Affecting more than half the country, this summer’s drought has put water issues front of mind. As the risk to supply chains and communities where they operate increase, not surprisingly, companies are paying more attention to their water impact.
Notably, this summer Facebook was the first company to ever release water usage effectiveness (WUE) data. WUE is a metric released in 2011 by GreenGrid, which builds upon the success of GreenGrid’s power usage efficiency (PUE) metric, now ubiquitously employed across data centers. As the term suggests, WUE gauges the efficiency of water use in data centers.
Water use? Why does a data center use water? Well, the transfer and storage of data generates a great deal of heat, which needs to be removed for the equipment to continue to function smoothly. That heat removal usually occurs through the use of a water cooling tower, which uses significant amounts of water. Building cooling, in general constitutes 60 percent of water use in buildings. Because of the higher intensity of heat generated, data centers use an average of 20 percent more water for cooling than other types of buildings.
In August, Facebook reported that the WUE of its Prineville, Oregon data center was 0.22 L/kWh, which Facebook considered a “great result.” We commend Facebook for releasing the WUE data and nudging others to follow suit. But, it is premature to pass judgment about what is a good, bad, or mediocre WUE. Facebook, itself, acknowledged this – recognizing the importance of benchmarking this metric against other companies and over time. The company will start disclosing its Prineville WUE data on a monthly basis, and in 2013 it will produce WUE data for a second data center in Prineville and one in Forest City, NC. We hope this will become a slippery slope toward the best practice of comprehensive water reporting and management, and that Facebook as well as other companies such as Google and Microsoft go beyond just showcasing best-practice sites to provide full context for their water usage.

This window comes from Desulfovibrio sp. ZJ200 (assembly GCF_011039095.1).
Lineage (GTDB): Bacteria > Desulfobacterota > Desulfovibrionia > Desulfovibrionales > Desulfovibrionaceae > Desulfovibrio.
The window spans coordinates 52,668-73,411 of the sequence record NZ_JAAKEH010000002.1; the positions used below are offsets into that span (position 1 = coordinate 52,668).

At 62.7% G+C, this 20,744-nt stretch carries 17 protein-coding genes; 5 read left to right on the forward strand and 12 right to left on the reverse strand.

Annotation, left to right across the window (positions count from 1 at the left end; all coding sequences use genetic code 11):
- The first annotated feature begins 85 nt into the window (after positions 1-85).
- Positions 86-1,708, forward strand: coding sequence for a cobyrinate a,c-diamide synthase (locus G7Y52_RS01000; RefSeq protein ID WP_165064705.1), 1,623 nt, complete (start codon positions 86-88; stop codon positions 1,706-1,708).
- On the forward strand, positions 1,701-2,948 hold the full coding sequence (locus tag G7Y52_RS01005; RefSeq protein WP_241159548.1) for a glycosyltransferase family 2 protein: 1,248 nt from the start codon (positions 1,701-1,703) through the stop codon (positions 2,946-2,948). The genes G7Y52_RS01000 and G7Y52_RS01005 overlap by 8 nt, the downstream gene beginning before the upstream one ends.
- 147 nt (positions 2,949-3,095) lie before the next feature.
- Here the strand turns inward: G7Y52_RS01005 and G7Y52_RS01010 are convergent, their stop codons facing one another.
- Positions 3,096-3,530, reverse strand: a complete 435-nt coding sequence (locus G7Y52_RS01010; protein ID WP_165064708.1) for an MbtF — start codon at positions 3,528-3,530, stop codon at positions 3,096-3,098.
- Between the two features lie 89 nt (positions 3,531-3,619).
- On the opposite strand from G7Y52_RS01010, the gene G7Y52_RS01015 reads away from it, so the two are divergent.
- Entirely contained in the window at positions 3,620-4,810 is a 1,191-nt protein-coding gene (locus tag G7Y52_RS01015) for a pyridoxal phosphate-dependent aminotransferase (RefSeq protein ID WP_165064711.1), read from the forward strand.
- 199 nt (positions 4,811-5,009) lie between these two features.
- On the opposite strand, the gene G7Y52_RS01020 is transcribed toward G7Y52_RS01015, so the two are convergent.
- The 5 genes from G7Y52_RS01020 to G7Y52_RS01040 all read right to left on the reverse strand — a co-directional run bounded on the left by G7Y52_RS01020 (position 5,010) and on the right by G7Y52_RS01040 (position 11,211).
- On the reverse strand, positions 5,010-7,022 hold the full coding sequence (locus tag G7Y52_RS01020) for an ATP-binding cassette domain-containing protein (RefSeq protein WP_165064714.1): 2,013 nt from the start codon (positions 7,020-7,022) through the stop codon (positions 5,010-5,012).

Admittedly, water is more complex than other environmental issues. Unlike greenhouse gas emissions, which affect our global climate equally no matter where on Earth they take place, water’s geographical use matters a great deal. A company’s water footprint can mean different things based on the regional context in which it’s set. As a case in point, through our collaboration with AT&T we’ve learned that in water-stressed areas such as the South and Southwest, water consumed for commercial building cooling alone accounts for a hefty 10 percent of total regional water demand.
To get their hands around water impact, companies should embrace comprehensive water reporting. This starts with mapping out their water footprint to identify areas of opportunity. For example, AT&T’s water mapping revealed that 125 AT&T facilities account for approximately half of the business’ total water consumption. We believe water efficiency efforts should begin there, and indeed they are. As mentioned in this recent blog about our collaboration with AT&T, we are in the midst of piloting practices to reduce water use in building cooling. Our focus isn’t on a specific type of buildings; we’re looking to develop tools and insights that can generate water efficiency at a variety of facility types across diverse industries. We are exploring three approaches for this reduction:
1) Optimizing free air cooling;
2) Minimizing the amount of water blown down from a cooling tower while maintaining equipment integrity; and
3) Tapping into non-traditional technologies that further minimize water blow down.
We will release our findings in early 2013.
In the meantime, check out the following water disclosure and measurement tools that can help get your business up to speed on sustainable water management, easing pressure on the environment and saving you money:
• CDP’s water survey
• CERES’s Aqua Gauge
• WRI’s Aqueduct
• GreenGrid’s WUE and WUEsource
• World Business Council for Sustainable Development’s Global Water Tool
• Alliance for Water Stewardship’s upcoming water stewardship standard
This content was originally posted on facilitiesnet.
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